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2017-08-03 20:32:22
A large dictionary in three parts: I. The English before the Latin... II. The Latin before the English... III. The proper names of persons, places, and other things necessary to the understanding of historians and poets
London: printed by W. Rawlins, for G. Sawbridge [et al.], 1677. First and only edition, folio, pp. [10], plus unpaginated lexicon in quadruple column, with separate titles to each of the three parts; full 18th century sheep, gilt lozenge central on both covers and within a gilt border, later black morocco label on spine, gilt-paneled spine in 7 compartments, 20th century decorative endpapers; extremities rubbed and worn, pages browned, top edges trimmed occasionally affecting running title text, rear hinge cracked at beginning of last signature, last 6 leaves reinserted causing considerable tightness in the gutter, marginal tears, minor tape remnants and residue on verso of front flyleaf, later (1753) manuscript ownership inscription "Johannis Caulfeild, Sancti Petris Collegii..." on title page. Francis Holyoke, the reviser of Rider's dictionary and the compiler of the Dictionarium etymologicum, died in 1653, and his lexicographical work was continued, after a lapse of some years, by his son, Thomas. Drawn heavily from Gouldman's Copious Dictionary of 1674, but unlike the earlier Holyoke dictionaries, Thomas Holyoke adds, for most words, phrases illustrating meaning and usage, many of which derive from Spelman's Glossarium. Because of the competition in the succeeding years from Littleton and Coles, a second edition was not called for. With the essential matter of his predecessors, and printed in folio, in larger and more legible type, this dictionary is, for consultation, preferable to the predecessors (See Starnes, Chapt. XIX). Wing H-2535; Graesse III, p. 325.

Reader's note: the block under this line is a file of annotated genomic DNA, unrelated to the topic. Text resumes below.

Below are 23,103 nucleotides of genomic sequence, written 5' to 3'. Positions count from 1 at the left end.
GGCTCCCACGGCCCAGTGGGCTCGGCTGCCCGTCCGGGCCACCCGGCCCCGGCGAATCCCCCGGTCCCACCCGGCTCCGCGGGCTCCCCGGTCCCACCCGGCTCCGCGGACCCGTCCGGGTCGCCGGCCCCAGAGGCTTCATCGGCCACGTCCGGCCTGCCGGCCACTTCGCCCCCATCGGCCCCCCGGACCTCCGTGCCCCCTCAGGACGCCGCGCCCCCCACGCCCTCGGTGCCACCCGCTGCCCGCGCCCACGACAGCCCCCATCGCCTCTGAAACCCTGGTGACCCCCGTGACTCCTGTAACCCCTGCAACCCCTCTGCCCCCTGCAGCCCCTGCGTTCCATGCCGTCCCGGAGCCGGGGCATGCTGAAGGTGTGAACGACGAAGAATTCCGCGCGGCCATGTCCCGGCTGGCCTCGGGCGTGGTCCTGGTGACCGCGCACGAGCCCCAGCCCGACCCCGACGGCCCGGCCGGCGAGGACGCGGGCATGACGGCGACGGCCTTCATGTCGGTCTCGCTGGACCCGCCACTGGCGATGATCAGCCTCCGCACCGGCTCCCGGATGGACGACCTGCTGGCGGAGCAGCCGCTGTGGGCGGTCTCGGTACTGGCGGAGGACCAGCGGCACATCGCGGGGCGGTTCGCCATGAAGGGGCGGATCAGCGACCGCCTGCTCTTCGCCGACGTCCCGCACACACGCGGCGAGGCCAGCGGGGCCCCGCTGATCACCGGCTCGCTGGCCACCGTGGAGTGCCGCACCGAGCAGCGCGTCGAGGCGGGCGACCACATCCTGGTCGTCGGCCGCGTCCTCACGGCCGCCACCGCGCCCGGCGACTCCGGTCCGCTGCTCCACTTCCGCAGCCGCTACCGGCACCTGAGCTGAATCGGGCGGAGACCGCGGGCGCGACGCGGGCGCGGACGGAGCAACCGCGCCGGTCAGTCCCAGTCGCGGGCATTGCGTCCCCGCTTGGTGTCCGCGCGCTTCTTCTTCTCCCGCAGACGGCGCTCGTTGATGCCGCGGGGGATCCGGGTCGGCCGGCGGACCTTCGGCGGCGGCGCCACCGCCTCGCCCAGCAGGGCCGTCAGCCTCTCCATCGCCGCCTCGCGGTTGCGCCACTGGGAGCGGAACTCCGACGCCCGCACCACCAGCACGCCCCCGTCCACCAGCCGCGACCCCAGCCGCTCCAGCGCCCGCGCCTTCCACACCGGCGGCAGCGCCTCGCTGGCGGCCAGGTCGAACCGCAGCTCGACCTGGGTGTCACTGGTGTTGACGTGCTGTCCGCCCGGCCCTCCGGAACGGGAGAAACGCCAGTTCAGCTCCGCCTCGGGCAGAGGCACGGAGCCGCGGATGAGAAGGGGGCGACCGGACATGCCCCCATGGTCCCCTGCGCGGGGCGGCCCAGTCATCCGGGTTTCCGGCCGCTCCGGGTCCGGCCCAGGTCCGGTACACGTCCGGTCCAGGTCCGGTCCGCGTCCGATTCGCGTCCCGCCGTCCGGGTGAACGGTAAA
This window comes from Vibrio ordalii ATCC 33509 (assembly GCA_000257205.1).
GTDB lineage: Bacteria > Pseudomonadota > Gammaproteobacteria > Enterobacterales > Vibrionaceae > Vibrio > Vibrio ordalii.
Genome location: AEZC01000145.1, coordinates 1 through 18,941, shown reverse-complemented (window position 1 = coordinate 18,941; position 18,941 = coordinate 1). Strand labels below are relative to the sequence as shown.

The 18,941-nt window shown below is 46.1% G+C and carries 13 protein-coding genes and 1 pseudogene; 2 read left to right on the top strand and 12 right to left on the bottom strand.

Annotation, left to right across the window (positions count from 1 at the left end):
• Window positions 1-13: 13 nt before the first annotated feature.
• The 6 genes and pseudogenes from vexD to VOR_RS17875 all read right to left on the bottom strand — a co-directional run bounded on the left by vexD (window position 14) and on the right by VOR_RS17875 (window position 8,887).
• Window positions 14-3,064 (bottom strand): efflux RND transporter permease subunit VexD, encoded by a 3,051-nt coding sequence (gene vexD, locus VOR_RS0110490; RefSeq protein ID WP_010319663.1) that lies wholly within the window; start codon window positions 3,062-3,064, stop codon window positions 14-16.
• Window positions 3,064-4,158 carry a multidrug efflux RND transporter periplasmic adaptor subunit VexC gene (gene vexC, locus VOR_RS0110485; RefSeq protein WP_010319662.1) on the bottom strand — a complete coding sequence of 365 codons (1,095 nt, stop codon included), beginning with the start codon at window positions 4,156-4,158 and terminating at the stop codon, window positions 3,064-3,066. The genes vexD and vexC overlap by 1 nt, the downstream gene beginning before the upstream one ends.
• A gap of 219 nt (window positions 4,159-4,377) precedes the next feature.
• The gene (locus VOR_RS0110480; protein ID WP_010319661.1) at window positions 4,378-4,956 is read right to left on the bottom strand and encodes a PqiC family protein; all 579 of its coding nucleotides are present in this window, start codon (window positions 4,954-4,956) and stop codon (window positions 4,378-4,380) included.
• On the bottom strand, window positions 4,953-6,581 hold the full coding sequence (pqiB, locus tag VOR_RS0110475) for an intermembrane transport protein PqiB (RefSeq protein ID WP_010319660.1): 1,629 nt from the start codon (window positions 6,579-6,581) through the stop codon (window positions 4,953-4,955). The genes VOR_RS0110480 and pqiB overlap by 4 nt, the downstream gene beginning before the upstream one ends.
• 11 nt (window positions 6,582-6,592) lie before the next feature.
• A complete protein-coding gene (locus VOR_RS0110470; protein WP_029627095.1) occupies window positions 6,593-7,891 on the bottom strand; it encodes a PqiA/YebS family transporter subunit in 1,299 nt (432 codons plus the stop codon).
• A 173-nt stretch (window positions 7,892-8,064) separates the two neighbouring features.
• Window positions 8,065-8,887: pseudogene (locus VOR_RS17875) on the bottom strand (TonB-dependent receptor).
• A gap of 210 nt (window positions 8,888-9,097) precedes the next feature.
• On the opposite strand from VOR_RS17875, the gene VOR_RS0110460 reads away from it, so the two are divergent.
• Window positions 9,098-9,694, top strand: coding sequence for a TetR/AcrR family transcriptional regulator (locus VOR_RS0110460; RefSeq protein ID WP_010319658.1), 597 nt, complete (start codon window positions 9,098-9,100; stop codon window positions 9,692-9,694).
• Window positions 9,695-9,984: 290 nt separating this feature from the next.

Bookseller: Rulon-Miller Books [U.S.A.]
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